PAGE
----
Evanovich sets up what might be called an eternal situation--The Burg, Lula, Ranger vs. Morelli, Grandma Mazur, and so on. Out of this stock context, she elaborates new themes. In this one, we've got griefers, we've got an aging celebrity, we've got a psychic stalker, and we've got a kid who goes by the name of Zook and who really likes to advertise himself.
I don't mean to write a dissertation on what Evanovich does, but I did really pay attention this time rather than just speeding on through, easy though it would have been to do so, because I wondered why her novels continue to jump to the top of my reading pile. Isn't it basically the same story told over and over again?
Yes, in some ways it is, and frankly I do get tired of some of the shtick. Ranger or Morelli--who cares? But Evanovich seems infinitely capable of finding comedy in every new thing that comes along, and if you read individual sentences instead just being swept along in the easy flow of the thing, you will be impressed by her comic perception of life, as well as the way she makes dialogue a servant of her humor.
Comedy looks easy, it almost has to to succeed, but it's not. There are not many people who could have gotten fifteen books worth of humor out of Trenton, New Jersey. (Yeah, there's one I haven't gotten to yet, close reader.)It seems obvious now that Trenton was rife with material. Let's just say that it didn't seem so much so before Evanovich came along. One of the most touching tributes that I ever read about Evanovich was when some on-line friends, I think visiting from another country, shared with wonder their glimpses of Trenton. This is not a conversation you would likely have heard before the advent of Stephanie Plum. Let's hope she's around for a long time to come.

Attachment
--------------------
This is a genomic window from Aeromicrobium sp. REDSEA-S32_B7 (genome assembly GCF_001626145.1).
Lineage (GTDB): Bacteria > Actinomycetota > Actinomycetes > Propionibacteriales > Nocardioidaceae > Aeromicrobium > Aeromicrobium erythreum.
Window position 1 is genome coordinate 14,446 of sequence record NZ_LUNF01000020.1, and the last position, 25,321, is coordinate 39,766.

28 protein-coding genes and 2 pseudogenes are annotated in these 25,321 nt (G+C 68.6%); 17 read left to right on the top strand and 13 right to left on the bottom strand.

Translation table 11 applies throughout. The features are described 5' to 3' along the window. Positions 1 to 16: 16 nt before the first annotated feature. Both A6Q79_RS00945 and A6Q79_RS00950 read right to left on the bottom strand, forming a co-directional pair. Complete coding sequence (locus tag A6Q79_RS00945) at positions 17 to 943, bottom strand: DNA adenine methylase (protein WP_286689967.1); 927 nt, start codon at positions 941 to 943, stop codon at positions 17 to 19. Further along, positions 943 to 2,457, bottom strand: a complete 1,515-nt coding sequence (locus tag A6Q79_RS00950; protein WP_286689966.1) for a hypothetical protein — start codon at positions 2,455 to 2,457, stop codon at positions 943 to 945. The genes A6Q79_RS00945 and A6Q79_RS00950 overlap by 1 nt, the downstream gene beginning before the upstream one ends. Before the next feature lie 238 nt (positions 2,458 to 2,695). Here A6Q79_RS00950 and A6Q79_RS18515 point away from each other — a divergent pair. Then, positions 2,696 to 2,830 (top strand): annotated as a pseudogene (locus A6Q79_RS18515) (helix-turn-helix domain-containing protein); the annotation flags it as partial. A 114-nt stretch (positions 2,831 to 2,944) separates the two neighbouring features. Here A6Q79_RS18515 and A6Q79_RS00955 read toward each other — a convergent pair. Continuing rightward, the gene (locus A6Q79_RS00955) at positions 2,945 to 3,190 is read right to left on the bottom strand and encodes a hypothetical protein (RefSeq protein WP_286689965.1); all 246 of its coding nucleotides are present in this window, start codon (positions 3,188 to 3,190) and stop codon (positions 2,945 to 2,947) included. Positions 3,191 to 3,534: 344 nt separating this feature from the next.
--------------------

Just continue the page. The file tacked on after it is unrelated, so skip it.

In a basement apartment in Reykjavik, an elderly man is found dead. He didn't die in his sleep, and it quickly becomes apparent that he was not nearly as good a person as he might have been. A cryptic note has been left with his body. For quite awhile, we only know that this short note ends with the word 'him'.
The detective in charge, Erlendur, is as mystified by this as we are. Of course, he's got other problems. He's got chest pains that he's not dealing with, and a drug-addicted daughter who shows up at his door. And you wouldn't be wrong to say that he has "anger management" issues, either.
In some ways, Indridason fits very neatly into the incredibly strong wave of Scandinavian writers who've crossed the Atlantic in translation these last few years. The writing is good, the detective is, shall we say, "gloomy", and the plotting very solid. But there are aspects of this story, and indeed of the mystery plot itself that have a definitely Icelandic tincture. I like a mystery that could only be set in one place and nowhere else. It adds to the air of inevitability.
This book was written before Iceland's economic meltdown. I read during that golden era that Reykjavik was supposed to be one of the most desirable cities in the world to live in. (I remember this because it came as something of a surprise.) Indridason didn't paint the city or the country in such glowing terms even then. I can't wait to see what fictional capital he'll make out of the current much more downbeat situation.